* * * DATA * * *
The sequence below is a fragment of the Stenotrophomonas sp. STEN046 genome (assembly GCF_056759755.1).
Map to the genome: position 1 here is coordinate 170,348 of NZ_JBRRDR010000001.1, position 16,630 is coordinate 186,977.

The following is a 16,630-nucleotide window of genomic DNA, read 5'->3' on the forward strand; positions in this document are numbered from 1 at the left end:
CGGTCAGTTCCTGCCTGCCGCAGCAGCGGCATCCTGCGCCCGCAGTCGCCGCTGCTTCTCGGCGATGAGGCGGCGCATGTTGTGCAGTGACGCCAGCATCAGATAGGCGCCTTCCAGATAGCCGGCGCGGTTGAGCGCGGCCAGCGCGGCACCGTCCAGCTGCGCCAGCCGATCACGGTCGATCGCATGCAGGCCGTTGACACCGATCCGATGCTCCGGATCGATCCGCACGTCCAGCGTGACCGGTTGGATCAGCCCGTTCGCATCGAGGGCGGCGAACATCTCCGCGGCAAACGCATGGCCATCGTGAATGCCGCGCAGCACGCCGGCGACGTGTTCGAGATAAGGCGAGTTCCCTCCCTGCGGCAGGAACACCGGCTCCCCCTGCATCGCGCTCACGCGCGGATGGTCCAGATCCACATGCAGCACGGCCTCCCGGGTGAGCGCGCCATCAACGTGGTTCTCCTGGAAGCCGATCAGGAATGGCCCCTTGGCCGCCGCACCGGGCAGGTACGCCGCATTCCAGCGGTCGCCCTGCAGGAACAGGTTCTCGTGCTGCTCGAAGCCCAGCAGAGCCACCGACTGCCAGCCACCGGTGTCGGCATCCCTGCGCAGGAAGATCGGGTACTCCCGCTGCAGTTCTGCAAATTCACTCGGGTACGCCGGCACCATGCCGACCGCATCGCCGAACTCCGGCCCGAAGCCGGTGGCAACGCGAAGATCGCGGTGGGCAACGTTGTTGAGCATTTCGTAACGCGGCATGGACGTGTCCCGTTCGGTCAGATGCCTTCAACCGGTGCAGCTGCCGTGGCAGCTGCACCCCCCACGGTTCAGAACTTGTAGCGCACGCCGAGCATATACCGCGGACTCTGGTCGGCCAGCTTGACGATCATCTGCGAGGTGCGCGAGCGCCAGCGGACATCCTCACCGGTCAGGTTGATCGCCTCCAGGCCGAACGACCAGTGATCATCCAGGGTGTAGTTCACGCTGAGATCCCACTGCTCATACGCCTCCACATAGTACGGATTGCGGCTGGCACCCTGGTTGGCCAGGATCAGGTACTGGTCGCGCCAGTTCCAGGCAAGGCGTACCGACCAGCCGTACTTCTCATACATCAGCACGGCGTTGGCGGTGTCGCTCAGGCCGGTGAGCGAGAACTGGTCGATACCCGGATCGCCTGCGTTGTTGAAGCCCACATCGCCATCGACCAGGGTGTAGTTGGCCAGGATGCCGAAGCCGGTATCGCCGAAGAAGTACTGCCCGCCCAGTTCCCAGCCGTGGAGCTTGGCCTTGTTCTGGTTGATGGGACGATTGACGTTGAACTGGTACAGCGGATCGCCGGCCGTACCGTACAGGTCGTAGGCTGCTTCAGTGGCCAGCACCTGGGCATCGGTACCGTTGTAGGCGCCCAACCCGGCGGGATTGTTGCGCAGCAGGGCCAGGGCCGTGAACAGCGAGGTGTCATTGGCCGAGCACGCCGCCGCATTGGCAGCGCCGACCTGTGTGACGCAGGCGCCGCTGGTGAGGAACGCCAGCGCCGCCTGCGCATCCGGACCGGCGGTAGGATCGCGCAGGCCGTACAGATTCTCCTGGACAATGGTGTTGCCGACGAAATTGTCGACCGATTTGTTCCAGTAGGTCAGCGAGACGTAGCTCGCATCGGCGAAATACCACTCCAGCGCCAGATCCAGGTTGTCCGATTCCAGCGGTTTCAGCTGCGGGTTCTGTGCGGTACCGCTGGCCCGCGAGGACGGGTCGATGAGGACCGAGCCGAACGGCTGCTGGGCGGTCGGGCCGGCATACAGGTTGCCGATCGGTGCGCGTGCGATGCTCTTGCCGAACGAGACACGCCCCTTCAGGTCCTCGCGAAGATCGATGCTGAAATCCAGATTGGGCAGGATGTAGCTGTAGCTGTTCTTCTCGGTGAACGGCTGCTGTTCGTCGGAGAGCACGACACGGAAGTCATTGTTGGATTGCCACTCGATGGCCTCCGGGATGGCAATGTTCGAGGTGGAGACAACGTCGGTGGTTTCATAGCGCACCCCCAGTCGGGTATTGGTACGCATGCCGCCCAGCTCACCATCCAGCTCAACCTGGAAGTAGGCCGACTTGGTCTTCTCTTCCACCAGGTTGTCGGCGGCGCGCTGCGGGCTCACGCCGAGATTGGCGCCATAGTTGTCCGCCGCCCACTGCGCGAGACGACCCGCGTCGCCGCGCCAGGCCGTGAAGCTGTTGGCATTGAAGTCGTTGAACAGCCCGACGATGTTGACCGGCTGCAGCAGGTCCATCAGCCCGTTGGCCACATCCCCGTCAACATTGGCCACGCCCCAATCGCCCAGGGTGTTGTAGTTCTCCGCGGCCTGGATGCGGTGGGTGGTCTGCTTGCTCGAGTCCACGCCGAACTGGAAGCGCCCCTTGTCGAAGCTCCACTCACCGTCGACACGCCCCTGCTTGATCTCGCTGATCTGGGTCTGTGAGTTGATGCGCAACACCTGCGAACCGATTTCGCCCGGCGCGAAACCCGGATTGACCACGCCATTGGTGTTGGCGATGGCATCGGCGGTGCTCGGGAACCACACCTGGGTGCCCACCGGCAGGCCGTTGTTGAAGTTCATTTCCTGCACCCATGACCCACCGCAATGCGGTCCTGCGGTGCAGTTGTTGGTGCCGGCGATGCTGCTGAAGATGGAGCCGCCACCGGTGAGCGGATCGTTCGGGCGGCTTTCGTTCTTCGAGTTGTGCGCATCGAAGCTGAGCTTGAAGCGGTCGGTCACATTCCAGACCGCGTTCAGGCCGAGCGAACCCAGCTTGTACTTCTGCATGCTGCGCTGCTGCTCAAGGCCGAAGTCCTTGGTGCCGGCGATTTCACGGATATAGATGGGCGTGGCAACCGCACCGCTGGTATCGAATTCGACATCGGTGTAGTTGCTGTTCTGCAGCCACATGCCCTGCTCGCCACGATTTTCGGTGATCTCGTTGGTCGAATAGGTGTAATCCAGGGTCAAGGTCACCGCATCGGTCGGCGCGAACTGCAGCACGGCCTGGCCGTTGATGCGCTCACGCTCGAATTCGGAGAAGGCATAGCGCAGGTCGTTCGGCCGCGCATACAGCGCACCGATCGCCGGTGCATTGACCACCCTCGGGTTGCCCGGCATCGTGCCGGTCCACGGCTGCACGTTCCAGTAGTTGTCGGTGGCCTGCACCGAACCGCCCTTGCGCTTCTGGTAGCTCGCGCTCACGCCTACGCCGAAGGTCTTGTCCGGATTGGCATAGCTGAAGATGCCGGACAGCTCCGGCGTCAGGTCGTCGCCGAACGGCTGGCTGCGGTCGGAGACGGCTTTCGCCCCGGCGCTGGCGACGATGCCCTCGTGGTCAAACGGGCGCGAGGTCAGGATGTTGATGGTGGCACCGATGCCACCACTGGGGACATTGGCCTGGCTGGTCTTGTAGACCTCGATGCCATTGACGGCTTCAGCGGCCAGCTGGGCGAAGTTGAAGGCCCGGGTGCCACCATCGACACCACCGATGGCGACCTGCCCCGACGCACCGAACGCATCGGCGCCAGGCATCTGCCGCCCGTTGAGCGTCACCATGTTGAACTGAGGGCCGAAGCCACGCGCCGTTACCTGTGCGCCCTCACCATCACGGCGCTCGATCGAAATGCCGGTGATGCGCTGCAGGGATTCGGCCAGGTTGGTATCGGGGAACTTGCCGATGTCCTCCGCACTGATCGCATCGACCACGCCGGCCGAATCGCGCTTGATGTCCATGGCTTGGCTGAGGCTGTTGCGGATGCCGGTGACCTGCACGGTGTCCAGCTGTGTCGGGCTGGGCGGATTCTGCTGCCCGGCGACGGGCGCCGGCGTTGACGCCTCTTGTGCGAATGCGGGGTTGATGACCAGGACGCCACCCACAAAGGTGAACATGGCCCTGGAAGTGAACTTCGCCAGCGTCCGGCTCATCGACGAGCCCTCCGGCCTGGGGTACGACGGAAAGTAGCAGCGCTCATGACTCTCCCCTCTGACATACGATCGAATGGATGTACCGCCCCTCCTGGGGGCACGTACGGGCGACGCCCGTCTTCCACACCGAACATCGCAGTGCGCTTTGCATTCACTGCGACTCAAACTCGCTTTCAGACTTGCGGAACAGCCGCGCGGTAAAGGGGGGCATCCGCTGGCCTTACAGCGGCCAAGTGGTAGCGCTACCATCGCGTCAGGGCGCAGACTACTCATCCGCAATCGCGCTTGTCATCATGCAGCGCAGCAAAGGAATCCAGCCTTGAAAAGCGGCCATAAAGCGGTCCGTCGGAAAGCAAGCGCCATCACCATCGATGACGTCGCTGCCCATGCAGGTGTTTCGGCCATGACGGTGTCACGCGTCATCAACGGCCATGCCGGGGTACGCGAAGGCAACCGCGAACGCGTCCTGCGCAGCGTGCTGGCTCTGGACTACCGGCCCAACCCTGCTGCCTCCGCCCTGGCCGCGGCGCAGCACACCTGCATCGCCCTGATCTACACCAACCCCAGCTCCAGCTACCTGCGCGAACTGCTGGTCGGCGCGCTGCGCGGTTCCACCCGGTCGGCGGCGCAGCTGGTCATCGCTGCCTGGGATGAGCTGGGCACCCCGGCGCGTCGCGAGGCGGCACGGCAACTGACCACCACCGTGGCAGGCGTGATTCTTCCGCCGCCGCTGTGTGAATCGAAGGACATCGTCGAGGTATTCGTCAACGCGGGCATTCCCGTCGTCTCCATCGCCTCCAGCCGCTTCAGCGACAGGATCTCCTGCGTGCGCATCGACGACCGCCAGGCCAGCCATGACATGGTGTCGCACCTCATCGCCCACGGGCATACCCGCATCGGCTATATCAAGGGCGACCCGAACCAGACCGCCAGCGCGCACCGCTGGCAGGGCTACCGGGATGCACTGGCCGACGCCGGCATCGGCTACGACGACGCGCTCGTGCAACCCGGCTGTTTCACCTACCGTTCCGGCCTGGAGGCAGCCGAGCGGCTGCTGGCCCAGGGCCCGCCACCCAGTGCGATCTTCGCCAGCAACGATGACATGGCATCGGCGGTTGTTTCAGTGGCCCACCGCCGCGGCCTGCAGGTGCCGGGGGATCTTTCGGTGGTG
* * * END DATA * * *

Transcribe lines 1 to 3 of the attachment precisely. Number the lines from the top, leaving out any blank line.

The sequence below is a fragment of the Stenotrophomonas sp. STEN046 genome (assembly GCF_056759755.1).
Map to the genome: position 1 here is coordinate 170,348 of NZ_JBRRDR010000001.1, position 16,630 is coordinate 186,977.

The following is a 16,630-nucleotide window of genomic DNA, read 5'->3' on the forward strand; positions in this document are numbered from 1 at the left end: